The pH-adjusted cooperativity coefficient nH (Table 2) was unaffected by temperature at pH 7.9 (P=0.412; Table 3), but at pH 7.65 it was significantly reduced at 5.0°C when compared with that at 12.5 and 20.0°C (P<0.001), although values at 12.5 and 20°C did not differ significantly. At pH 7.4, nH significantly increased with temperature over the whole range (P<0.001; Table 3).
ΔH′ for the oxygenation reaction of Atlantic cod RBCs was significantly affected by both pH (P<0.001) and temperature range (P<0.001), with no significant interaction (P=0.574) between factors (two-way ANOVA, with temperature range and pH as factors; Fig. 3). Between 12.5 and 20.0°C and at pH 7.90, Atlantic cod RBCs showed a typical exothermic oxygenation reaction, with a negative ΔH′ value of −15.7±2.9 kJ mol−1. However, in the same thermal range, thermal sensitivity was significantly reduced at pH 7.65 and 7.40, where ΔH′ values amounted to −2.5±1.9 and +5.8±3.9 kJ mol−1, respectively. These values were not significantly different from each other and one-sample t-tests showed that they also did not significantly differ from zero (P=0.208 and 0.158, respectively; Fig. 3). At all pH values, the magnitude of ΔH′ was significantly higher between 5.0 and 12.5°C than between 12.5 and 20.0°C. In the lower temperature range at pH 7.9, this resulted in a ΔH′ value of −3.8±2.3 kJ mol−1, which was not significantly different from zero (one-sample t-test, P=0.119). Stepwise, significantly more endothermic RBC oxygenation was observed at pH 7.65 (+8.9±2.4 kJ mol−1) and then pH 7.40 (+23.2±4.4 kJ mol−1).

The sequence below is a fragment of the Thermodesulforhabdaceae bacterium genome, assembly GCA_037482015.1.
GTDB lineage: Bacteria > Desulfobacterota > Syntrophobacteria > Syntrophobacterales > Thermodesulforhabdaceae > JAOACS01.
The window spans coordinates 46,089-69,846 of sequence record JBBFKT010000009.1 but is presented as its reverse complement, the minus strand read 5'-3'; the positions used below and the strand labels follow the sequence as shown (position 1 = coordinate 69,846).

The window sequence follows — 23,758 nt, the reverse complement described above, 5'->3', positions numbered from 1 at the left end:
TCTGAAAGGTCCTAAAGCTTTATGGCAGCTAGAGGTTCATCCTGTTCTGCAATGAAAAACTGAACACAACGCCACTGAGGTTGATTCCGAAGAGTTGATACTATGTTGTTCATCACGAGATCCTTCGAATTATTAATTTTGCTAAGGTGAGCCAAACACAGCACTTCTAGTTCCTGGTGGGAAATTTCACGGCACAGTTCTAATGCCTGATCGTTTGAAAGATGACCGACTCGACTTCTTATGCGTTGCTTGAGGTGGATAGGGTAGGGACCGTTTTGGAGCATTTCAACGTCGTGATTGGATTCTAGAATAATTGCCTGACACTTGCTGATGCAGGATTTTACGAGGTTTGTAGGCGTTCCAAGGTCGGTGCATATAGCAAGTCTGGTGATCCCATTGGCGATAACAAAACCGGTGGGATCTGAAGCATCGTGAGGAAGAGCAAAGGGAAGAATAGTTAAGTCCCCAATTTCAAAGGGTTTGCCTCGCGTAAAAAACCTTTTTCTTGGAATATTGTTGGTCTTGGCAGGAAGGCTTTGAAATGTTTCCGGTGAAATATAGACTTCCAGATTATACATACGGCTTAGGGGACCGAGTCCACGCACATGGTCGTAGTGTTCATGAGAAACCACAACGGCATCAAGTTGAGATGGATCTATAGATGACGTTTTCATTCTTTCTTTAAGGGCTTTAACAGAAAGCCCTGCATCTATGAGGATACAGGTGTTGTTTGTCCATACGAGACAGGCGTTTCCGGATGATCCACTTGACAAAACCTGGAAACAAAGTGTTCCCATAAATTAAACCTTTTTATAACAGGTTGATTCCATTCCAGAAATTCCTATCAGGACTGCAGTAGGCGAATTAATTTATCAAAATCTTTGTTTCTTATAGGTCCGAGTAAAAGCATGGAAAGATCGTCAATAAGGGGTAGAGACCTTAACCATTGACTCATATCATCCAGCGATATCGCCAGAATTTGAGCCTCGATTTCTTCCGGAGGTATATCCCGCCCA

Using 2nd order polynomials (Table 2), logP50 and nH values from Fig. 2 were standardised for a series of fixed pH values and the corresponding OECs shown for three temperatures (Fig. 4). At each temperature, literature values for in vivo PaO2 and PvO2 and the resulting Sa–vO2 are indicated for each pH. The curves suggest in vivo arterial O2 saturations, across temperature, at resting arterial pH (7.91–7.81 between 5.0 and 20.0°C, respectively) and constant arterial PO2 (85 mmHg) of no more than 80% (Fig. 4A–C). Increasing temperatures are associated with greater use of the venous reserve, as shown by decreases in PvO2, and consequent increases in Sa–vO2 from 0.11 at 5.0°C to 0.44 and 0.58 at 12.5°C and 20.0°C, respectively. Further, at each temperature and with fixed PaO2 and PvO2 values, acidification-induced decreases in SvO2 were accompanied by similar, or even greater decreases in SaO2 (Fig. 4A–C). This suggests that in Atlantic cod RBCs the benefits of the Bohr effect under general acidosis in facilitating O2 offloading to tissues at a given PvO2 are minimised by parallel or even greater decreases in arterial O2 loading.
Estimates of maximal Sa–vO2 values at 5, 12.5 and 20.0°C (Fig. 4D–F) show a substantial potential for increasing Sa–vO2 above routine values at 5.0 and 12.5°C, where Sa–vO2 rises by factors of 4–5 and 1.5–2.0, respectively, when PvO2 is allowed to drop to the minimally observed value of 15 mmHg (Fig. 4E,F versus A,B). However, there was no additional capacity for Sa–vO2 increases above routine values at 20.0°C (Fig. 4C,F). Similarly, across pH values, maximal Sa–vO2 values tended to decrease, rather than increase, with temperature, such that even taking into account a temperature-associated decrease in in vivo arterial pH from 7.91 at 5.0°C to 7.81 at 20.0°C did not increase Sa–vO2 (Fig. 4D–F).